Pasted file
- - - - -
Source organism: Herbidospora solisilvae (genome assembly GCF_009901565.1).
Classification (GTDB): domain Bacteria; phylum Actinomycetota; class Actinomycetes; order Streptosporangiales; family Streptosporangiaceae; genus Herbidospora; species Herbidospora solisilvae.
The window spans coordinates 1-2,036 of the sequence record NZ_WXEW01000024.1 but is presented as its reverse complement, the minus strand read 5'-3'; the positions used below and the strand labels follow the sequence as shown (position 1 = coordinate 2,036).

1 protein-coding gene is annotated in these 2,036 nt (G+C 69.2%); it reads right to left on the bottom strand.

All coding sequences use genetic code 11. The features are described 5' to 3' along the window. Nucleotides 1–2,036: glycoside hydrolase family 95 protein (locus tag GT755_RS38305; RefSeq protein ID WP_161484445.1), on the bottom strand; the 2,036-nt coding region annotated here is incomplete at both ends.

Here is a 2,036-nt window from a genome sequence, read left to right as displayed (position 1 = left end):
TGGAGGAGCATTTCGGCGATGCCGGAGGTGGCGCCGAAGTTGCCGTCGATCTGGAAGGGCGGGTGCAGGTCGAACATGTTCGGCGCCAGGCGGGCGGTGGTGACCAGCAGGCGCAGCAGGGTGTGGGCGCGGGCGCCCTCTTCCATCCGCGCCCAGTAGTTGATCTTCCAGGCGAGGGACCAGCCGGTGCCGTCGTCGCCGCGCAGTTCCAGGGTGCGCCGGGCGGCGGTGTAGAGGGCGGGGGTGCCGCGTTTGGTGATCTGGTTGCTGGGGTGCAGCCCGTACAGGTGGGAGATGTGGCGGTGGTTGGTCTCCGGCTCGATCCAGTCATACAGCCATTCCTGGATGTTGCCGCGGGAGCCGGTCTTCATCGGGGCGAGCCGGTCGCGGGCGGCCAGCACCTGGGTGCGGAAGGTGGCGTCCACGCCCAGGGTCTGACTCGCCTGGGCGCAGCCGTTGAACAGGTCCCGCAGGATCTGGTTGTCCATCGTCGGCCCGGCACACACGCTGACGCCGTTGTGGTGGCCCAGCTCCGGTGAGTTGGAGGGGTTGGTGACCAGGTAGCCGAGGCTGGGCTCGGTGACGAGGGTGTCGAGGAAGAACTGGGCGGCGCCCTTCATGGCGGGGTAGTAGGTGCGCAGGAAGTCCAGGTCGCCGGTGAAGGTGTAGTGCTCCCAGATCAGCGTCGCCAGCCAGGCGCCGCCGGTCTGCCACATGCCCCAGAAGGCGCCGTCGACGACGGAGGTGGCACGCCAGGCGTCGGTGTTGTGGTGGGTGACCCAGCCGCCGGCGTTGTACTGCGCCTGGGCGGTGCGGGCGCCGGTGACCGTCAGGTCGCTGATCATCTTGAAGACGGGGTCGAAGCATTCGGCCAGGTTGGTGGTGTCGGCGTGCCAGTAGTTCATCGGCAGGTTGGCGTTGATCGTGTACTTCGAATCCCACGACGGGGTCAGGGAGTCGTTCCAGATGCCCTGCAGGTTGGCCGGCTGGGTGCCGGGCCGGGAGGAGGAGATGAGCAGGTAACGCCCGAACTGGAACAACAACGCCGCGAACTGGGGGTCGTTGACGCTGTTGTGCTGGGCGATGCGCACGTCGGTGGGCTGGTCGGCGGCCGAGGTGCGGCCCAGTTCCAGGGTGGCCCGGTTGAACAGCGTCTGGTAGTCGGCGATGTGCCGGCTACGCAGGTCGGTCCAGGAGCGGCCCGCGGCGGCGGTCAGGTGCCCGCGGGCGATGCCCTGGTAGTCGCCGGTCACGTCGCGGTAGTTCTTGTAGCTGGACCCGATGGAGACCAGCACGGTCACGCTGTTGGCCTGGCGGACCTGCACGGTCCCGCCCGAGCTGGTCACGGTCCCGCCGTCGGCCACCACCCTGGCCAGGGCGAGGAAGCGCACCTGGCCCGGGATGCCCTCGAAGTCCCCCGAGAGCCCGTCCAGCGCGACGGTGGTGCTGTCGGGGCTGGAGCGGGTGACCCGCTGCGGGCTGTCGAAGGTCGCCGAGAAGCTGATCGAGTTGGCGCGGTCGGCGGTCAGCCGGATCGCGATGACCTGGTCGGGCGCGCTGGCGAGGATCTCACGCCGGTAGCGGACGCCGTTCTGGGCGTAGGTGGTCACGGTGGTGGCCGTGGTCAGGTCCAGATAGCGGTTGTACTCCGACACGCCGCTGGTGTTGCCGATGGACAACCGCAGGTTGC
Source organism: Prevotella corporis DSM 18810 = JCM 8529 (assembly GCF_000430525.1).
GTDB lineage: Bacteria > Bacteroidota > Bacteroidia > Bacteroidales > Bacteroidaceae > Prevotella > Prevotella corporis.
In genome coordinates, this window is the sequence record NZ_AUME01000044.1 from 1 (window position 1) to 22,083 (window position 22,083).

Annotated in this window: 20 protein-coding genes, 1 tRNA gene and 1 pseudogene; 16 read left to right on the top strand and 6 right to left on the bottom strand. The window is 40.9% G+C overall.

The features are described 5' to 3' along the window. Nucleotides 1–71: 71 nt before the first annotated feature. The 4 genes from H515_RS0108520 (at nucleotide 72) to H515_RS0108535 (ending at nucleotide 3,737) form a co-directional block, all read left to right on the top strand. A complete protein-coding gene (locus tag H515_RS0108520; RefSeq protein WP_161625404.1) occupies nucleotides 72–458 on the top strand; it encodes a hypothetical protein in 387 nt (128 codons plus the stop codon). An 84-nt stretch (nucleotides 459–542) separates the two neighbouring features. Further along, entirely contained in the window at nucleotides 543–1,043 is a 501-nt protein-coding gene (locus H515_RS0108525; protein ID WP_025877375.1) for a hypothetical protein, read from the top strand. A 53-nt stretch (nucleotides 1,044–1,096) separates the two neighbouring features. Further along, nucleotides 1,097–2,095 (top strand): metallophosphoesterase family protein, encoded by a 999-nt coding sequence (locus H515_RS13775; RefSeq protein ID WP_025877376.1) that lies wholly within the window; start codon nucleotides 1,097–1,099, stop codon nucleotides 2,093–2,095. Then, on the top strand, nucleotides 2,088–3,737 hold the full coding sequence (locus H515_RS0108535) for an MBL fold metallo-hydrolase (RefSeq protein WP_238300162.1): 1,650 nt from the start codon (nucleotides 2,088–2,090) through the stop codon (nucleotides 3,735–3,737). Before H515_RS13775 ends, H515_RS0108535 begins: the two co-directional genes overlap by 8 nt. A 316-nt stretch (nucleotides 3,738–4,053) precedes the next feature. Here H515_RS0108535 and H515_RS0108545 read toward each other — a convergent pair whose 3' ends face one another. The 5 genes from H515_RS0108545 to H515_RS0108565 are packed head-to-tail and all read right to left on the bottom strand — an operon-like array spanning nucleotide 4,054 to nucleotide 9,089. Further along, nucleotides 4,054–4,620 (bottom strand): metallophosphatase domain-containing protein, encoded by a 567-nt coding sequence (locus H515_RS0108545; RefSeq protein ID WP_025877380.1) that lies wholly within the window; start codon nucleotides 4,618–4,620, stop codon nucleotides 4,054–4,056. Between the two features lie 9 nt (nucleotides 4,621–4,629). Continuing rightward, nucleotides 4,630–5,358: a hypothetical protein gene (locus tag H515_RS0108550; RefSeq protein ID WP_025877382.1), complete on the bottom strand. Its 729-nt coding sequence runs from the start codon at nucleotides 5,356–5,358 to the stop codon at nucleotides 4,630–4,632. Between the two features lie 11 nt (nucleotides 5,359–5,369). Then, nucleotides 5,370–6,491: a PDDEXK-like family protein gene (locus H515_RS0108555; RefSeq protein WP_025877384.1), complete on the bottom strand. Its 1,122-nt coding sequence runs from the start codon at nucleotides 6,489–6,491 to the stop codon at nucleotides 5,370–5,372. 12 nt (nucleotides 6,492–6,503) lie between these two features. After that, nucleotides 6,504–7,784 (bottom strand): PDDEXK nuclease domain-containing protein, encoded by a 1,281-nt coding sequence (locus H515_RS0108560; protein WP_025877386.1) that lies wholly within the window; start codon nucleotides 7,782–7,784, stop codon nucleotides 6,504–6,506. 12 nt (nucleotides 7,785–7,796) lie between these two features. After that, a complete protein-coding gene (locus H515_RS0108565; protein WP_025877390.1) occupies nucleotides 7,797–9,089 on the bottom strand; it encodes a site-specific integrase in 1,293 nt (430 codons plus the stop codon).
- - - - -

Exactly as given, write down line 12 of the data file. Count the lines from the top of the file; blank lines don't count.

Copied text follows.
The features are described 5' to 3' along the window. Nucleotides 1–71: 71 nt before the first annotated feature. The 4 genes from H515_RS0108520 (at nucleotide 72) to H515_RS0108535 (ending at nucleotide 3,737) form a co-directional block, all read left to right on the top strand. A complete protein-coding gene (locus tag H515_RS0108520; RefSeq protein WP_161625404.1) occupies nucleotides 72–458 on the top strand; it encodes a hypothetical protein in 387 nt (128 codons plus the stop codon). An 84-nt stretch (nucleotides 459–542) separates the two neighbouring features. Further along, entirely contained in the window at nucleotides 543–1,043 is a 501-nt protein-coding gene (locus H515_RS0108525; protein ID WP_025877375.1) for a hypothetical protein, read from the top strand. A 53-nt stretch (nucleotides 1,044–1,096) separates the two neighbouring features. Further along, nucleotides 1,097–2,095 (top strand): metallophosphoesterase family protein, encoded by a 999-nt coding sequence (locus H515_RS13775; RefSeq protein ID WP_025877376.1) that lies wholly within the window; start codon nucleotides 1,097–1,099, stop codon nucleotides 2,093–2,095. Then, on the top strand, nucleotides 2,088–3,737 hold the full coding sequence (locus H515_RS0108535) for an MBL fold metallo-hydrolase (RefSeq protein WP_238300162.1): 1,650 nt from the start codon (nucleotides 2,088–2,090) through the stop codon (nucleotides 3,735–3,737). Before H515_RS13775 ends, H515_RS0108535 begins: the two co-directional genes overlap by 8 nt. A 316-nt stretch (nucleotides 3,738–4,053) precedes the next feature. Here H515_RS0108535 and H515_RS0108545 read toward each other — a convergent pair whose 3' ends face one another. The 5 genes from H515_RS0108545 to H515_RS0108565 are packed head-to-tail and all read right to left on the bottom strand — an operon-like array spanning nucleotide 4,054 to nucleotide 9,089. Further along, nucleotides 4,054–4,620 (bottom strand): metallophosphatase domain-containing protein, encoded by a 567-nt coding sequence (locus H515_RS0108545; RefSeq protein ID WP_025877380.1) that lies wholly within the window; start codon nucleotides 4,618–4,620, stop codon nucleotides 4,054–4,056. Between the two features lie 9 nt (nucleotides 4,621–4,629). Continuing rightward, nucleotides 4,630–5,358: a hypothetical protein gene (locus tag H515_RS0108550; RefSeq protein ID WP_025877382.1), complete on the bottom strand. Its 729-nt coding sequence runs from the start codon at nucleotides 5,356–5,358 to the stop codon at nucleotides 4,630–4,632. Between the two features lie 11 nt (nucleotides 5,359–5,369). Then, nucleotides 5,370–6,491: a PDDEXK-like family protein gene (locus H515_RS0108555; RefSeq protein WP_025877384.1), complete on the bottom strand. Its 1,122-nt coding sequence runs from the start codon at nucleotides 6,489–6,491 to the stop codon at nucleotides 5,370–5,372. 12 nt (nucleotides 6,492–6,503) lie between these two features. After that, nucleotides 6,504–7,784 (bottom strand): PDDEXK nuclease domain-containing protein, encoded by a 1,281-nt coding sequence (locus H515_RS0108560; protein WP_025877386.1) that lies wholly within the window; start codon nucleotides 7,782–7,784, stop codon nucleotides 6,504–6,506. 12 nt (nucleotides 7,785–7,796) lie between these two features. After that, a complete protein-coding gene (locus H515_RS0108565; protein WP_025877390.1) occupies nucleotides 7,797–9,089 on the bottom strand; it encodes a site-specific integrase in 1,293 nt (430 codons plus the stop codon).